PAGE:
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Cotuit

I'm Not Moving

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PghUSA    0

Doesn't Austin have a higher cost of living then Providence? How is cheaper housing there? If more and more people are LEAVING Rhode Island, and they are from census numbers, not too much but its losing population overall, then supply should increase and demand should decrease driving down housing costs, shouldnt it? Or is the tax structure so bloated there that true market forces are slanted because of high millage(sp). Doesn't all add up, I know they have a population loss problem but then they should have the benefits of that side of the economic equation shouldn't they?

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Allan    0

The thing is that Austin, and the other southern and western cities are WAY cheaper than Providence. Even if people are leaving Rhode Island and the property values are going down, that is still not enough to make the property values in Providence cheaper than in Austin. We were looking at houses in Texas and New Mexico because of a possible job transfer, and houses down there are dirt cheap. I could be living in a house three times the size of the one I'm living in now for the same price as the one I'm living in now if my family had made the move.

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Cotuit    0

Actually, Rhode Island's population rose 2% between 2000 and 2002, and 4.5% between the 1990 and 2000 census'. The electoral map is shifting, not because the Northeast is losing population, but because the south and west is growing faster.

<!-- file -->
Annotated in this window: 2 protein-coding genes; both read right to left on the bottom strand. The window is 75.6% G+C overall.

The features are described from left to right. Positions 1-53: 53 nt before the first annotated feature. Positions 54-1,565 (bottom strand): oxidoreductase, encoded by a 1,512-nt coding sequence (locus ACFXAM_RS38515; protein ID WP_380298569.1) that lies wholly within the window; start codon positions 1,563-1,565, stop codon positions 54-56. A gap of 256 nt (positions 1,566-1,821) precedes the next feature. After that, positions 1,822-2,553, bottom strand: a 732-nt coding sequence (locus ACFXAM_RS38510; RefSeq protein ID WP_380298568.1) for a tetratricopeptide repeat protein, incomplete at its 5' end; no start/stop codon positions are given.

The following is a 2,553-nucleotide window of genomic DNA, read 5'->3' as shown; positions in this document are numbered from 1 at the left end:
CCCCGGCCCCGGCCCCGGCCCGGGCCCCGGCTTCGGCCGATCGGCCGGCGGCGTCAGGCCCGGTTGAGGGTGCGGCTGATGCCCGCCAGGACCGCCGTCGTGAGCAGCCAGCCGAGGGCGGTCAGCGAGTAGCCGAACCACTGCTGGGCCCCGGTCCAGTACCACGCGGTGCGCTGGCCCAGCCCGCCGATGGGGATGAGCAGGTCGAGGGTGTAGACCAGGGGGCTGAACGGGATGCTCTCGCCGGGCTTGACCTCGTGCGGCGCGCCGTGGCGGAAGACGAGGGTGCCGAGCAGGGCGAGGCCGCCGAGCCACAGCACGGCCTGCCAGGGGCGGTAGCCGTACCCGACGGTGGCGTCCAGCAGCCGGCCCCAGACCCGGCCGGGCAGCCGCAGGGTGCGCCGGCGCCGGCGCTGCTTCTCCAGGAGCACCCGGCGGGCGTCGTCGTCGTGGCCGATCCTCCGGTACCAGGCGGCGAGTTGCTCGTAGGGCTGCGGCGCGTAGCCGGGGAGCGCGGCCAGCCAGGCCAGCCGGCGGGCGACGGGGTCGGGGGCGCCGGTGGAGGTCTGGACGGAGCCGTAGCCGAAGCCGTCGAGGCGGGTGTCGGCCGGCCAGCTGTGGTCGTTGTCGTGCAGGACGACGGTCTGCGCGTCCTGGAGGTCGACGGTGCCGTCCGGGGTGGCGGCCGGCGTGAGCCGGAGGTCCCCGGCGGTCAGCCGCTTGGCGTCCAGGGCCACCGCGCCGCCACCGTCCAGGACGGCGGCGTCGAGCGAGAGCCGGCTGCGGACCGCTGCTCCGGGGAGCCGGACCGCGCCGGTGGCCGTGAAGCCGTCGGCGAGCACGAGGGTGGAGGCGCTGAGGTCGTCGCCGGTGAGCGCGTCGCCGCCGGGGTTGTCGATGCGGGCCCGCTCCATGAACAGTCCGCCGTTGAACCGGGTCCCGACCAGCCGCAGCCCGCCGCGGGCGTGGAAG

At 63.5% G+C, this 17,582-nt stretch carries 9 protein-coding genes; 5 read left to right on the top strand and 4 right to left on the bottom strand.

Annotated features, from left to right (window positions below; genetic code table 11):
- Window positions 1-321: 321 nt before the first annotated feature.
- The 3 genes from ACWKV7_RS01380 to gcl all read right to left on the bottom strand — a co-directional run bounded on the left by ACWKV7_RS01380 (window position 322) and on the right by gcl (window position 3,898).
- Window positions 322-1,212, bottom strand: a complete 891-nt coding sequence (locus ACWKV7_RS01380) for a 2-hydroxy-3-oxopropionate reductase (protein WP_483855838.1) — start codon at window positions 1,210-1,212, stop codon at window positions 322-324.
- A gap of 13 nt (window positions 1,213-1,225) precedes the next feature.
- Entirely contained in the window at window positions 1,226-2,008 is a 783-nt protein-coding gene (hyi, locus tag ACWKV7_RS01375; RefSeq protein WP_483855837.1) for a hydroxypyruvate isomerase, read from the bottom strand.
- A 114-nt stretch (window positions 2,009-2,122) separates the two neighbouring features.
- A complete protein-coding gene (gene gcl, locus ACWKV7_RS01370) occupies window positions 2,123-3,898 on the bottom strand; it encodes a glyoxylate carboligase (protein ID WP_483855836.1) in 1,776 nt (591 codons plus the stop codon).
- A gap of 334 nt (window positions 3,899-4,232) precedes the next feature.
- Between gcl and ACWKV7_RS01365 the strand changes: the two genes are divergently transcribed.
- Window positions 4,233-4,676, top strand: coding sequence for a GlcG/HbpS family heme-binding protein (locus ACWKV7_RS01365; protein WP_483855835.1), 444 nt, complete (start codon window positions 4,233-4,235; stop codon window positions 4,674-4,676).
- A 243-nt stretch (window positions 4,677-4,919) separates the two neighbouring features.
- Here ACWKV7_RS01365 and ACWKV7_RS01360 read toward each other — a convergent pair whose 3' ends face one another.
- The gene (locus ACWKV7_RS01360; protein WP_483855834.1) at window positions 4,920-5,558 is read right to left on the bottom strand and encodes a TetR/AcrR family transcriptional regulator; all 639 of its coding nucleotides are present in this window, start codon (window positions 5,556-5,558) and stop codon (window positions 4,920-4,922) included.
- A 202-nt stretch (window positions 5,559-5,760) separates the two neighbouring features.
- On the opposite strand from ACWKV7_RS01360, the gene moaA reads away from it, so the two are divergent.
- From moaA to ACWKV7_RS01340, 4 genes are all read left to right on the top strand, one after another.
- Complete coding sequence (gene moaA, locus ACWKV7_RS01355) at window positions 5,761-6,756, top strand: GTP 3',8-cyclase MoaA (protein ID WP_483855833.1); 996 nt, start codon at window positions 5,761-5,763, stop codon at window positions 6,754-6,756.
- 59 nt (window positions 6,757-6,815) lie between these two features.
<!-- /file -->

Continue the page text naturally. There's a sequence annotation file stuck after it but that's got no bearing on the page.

Providence is the second fastest growing city in New England, growing by 8% between 1990 and 2000.

Rhode Island has a severe housing shortage, and housing prices have been soaring in just the last several years.

There a many factors driving the shortage, along with the population rise, increases in property taxes have made some owners take rental properties off the year round market to rent seasonally, owners can make more money with less hassle renting by the week in the summer. Providence has lost a number of low income housing units through the demolition of a number of housing projects, those have not been replaced one-to-one. Many condo convertions consolidate multiple apartments into single condo units reducing the number of units on the market. Mid century immigrants often lived in single units with extended families, as the economy of the state has improved, these extended families have dispersed into their own units. Many recent immigrants are now doing the same. Also the areas Universities have been growing, and dorm construction is not keeping up, students are taking many units off the market. All of this leads to a shortage, and to higher prices.

New housing starts are also not as high here. Zoning regulation, environmental controls, and labour are all tougher/more expensive here than in other areas of the country. This also contributes to higher prices. The winter months also put a damper on new home construction.

All that said, for southern New England, Providence is still a bargain. I moved here rather than Boston for that reason.

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